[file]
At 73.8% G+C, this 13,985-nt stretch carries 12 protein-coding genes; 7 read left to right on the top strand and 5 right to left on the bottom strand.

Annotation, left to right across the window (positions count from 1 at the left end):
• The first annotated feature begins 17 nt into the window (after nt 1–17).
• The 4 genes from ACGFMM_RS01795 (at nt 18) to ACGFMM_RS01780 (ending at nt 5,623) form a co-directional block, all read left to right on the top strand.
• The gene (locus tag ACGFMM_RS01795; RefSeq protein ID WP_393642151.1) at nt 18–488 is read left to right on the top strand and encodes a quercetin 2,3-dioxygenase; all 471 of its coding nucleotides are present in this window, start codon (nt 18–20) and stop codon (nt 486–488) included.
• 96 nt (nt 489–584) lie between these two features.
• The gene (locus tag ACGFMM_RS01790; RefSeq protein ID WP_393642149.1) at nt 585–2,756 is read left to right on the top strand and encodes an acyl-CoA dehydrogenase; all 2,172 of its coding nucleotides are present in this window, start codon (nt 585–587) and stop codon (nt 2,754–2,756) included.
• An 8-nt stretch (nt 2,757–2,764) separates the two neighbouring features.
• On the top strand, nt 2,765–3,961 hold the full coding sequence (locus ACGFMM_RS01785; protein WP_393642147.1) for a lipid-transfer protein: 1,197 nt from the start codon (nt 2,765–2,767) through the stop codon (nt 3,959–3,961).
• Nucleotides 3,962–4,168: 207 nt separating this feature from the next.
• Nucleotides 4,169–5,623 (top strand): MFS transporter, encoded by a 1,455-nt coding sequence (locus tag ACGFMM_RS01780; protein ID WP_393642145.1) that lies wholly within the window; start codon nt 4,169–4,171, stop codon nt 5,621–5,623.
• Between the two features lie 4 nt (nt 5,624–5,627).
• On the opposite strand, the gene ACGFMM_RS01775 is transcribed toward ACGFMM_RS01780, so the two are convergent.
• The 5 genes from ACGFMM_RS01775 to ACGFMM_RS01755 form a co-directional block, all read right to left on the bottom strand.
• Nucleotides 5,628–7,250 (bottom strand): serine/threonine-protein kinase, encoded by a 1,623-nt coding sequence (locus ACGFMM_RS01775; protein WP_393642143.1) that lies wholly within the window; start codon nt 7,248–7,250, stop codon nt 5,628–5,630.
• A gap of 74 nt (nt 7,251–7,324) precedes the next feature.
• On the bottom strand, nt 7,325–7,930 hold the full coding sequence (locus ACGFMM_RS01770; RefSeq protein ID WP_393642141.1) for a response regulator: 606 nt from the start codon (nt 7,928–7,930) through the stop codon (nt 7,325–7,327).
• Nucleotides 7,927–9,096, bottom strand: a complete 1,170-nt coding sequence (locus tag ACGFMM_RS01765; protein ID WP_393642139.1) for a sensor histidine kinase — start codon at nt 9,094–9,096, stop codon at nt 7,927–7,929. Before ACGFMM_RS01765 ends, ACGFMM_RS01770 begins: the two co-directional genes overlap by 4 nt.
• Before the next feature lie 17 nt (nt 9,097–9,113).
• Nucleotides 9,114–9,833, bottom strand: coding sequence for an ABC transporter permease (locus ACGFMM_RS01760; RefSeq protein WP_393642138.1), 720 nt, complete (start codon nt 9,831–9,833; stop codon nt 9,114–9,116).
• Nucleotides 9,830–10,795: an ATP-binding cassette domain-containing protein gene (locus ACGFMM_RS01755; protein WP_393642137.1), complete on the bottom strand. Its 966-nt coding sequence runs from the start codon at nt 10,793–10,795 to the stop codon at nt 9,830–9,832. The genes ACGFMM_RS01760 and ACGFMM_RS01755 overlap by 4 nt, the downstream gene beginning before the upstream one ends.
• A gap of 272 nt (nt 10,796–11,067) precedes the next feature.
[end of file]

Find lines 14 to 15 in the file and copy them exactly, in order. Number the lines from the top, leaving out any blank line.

• The 5 genes from ACGFMM_RS01775 to ACGFMM_RS01755 form a co-directional block, all read right to left on the bottom strand.
• Nucleotides 5,628–7,250 (bottom strand): serine/threonine-protein kinase, encoded by a 1,623-nt coding sequence (locus ACGFMM_RS01775; protein WP_393642143.1) that lies wholly within the window; start codon nt 7,248–7,250, stop codon nt 5,628–5,630.